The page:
The city is increasing some fees on taxis though, adding a $1 surcharge and a $0.50 increase to the initial meter charge.

A staff report to the Traffic and Parking Board said the taxi industry is still in rough shape following the double hits of competition from companies like Uber and Lyft and then the pandemic.

“The taxi industry continues to face challenges resulting from the pandemic and the increased competition from Transportation Network Companies, such as Uber and Lyft,” the report said. “Regarding the impacts of the pandemic, many taxi trips start or end at hotels and National Airport. While travel is increasing, it is not back to pre-pandemic levels.”

Kyle Summers, Chief Operating Officer of Alexandria Yellow Cab, said the removal of the limit on the age of taxis will be a relief to many local drivers.

“We support the proposed changes,” Summers said. “With Covid, we lost quite a few vehicles with drivers no longer able to work. They are coming back, but drivers whose vehicles are going to expire soon are struggling to find options to replace their vehicles. Removing the ten-year limit on vehicles is really going to help the industry continue to work, continue to make a living, and serve the public.”

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Former National Tire and Batter (image via Google Maps)

A former National Tire and Battery (NTB) in the West End could be transformed into a used car dealership if the repair shop next door can get approval.

Koons of Alexandria has filed an application for a special use permit to establish a used car dealership at the former NTB building at 5800 Edsall Road, just off S. Van Dorn Street.

Koons of Alexandria also operates the repair center and car rental agency next door, which will remain there under the new proposal.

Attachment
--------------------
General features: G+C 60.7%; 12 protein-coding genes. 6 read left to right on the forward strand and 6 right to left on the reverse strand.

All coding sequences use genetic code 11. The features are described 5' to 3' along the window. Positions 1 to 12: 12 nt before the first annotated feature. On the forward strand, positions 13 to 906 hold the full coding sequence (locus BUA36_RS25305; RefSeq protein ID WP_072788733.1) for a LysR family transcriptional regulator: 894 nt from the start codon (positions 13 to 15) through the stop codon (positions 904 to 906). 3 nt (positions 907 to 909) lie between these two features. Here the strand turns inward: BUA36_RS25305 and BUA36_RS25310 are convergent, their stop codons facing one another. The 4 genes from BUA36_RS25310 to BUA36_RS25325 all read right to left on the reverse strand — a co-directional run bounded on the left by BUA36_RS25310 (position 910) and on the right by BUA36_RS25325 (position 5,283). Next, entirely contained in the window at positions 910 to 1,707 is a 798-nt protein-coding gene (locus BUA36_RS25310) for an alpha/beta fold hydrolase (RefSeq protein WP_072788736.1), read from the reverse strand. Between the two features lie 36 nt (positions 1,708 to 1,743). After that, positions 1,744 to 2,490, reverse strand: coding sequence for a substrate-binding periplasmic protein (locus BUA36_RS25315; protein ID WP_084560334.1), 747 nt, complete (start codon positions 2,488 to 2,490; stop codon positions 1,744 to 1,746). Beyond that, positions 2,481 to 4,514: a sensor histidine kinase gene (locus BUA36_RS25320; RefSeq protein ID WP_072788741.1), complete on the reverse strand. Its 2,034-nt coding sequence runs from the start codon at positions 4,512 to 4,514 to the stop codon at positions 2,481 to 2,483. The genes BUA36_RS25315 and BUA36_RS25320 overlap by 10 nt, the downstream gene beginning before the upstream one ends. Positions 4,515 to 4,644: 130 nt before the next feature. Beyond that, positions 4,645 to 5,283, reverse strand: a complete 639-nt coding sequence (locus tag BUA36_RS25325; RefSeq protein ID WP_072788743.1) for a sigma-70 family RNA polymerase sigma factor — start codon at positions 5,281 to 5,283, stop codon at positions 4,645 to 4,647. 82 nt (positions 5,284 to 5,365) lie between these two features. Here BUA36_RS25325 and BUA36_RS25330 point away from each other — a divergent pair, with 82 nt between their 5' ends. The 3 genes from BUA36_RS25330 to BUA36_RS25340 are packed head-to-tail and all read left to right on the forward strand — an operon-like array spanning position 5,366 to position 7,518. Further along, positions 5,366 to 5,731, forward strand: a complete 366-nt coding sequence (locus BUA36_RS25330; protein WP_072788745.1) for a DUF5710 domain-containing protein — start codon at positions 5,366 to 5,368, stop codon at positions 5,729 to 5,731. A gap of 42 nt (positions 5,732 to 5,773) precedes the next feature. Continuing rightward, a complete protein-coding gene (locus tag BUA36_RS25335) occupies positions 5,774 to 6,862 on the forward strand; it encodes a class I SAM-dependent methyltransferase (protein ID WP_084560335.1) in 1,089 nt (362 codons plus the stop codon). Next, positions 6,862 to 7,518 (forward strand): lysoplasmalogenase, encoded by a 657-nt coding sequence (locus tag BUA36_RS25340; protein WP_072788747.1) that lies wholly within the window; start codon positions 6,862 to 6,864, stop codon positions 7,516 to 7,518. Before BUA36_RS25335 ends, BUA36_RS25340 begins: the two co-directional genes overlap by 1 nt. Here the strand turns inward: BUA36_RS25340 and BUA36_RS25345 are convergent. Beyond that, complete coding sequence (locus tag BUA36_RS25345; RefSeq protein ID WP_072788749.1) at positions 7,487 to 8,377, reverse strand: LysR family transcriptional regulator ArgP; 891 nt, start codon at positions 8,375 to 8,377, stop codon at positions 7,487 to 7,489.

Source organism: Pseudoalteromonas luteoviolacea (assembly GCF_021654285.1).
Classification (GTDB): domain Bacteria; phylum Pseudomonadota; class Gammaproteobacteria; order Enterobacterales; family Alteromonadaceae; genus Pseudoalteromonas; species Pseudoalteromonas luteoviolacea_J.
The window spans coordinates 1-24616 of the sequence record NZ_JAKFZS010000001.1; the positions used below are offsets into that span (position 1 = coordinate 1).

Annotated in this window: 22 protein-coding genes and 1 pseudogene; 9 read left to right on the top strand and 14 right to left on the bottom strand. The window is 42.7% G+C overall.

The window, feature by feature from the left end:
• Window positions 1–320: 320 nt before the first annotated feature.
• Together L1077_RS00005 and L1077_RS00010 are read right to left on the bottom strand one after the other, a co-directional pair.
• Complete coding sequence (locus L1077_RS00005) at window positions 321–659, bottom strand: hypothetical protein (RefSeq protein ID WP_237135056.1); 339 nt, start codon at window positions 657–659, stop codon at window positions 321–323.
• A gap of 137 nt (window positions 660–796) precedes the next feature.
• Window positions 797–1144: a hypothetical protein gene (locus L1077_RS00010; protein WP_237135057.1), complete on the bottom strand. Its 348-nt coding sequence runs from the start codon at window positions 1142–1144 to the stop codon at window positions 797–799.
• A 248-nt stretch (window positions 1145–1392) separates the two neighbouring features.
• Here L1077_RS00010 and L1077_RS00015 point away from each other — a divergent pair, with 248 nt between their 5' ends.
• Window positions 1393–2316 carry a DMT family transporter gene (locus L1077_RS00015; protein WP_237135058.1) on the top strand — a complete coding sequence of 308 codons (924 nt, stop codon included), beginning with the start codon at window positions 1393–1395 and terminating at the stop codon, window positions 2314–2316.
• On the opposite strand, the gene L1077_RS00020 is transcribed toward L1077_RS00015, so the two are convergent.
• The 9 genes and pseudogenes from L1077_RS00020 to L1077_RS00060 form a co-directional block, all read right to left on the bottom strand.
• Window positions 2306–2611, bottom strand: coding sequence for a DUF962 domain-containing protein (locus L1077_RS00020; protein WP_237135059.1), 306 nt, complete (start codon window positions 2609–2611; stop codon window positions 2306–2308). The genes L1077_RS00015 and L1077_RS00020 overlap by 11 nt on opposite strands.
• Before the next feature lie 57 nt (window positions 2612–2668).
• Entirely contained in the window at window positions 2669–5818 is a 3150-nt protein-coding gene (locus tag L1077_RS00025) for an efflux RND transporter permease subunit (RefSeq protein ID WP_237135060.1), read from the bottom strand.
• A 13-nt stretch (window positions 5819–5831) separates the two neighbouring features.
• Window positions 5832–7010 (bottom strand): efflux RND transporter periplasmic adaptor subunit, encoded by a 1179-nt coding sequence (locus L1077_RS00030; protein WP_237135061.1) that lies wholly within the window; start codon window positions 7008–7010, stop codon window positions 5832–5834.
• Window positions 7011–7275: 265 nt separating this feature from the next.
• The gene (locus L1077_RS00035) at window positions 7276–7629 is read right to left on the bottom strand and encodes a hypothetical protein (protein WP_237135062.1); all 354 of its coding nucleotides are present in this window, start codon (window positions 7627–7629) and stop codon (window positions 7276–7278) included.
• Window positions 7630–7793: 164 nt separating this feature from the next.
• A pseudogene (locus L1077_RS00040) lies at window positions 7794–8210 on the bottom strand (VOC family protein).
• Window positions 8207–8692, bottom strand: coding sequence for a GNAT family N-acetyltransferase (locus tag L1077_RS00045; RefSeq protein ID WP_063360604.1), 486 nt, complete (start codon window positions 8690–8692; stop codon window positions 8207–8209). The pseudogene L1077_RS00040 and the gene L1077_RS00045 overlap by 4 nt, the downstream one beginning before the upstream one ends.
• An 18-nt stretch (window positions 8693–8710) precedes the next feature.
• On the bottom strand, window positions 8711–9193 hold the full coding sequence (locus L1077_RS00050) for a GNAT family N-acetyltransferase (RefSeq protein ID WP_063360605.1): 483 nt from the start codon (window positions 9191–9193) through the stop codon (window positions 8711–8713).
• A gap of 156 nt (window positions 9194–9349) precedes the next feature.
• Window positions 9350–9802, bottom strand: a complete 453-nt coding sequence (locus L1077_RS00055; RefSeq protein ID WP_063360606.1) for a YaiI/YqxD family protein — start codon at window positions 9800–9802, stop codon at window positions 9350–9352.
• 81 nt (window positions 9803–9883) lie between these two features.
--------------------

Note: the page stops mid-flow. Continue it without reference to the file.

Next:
The application said the project would come with extensive interior and exterior renovations to the NTB building. The dealership would have around 50-100 cars at any given time, with some light repairs ongoing inside the building.

“With this proposal, the Applicant proposes interior and exterior renovations of the existing building to upgrade the building’s appearance, as shown in the enclosed plans,” the application said. “A total of 359 parking spaces are located on the Property and the neighboring 5800 Edsall Road site and are shared between the two buildings. The provided parking is more than sufficient to meet the needs of both buildings.”

The NTB building was built in 1995 and mostly stayed as a tire sale facility until December 2020, when NTB relocated elsewhere in the West End. In 2017 there were plans to turn it into a Land Rover/Jaguar dealership, but those ultimately fell through.

The project is scheduled for review at the Nov. 1 Planning Commission meeting.

Image via Google Maps

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Potomac Greens neighborhood (image via Google Maps)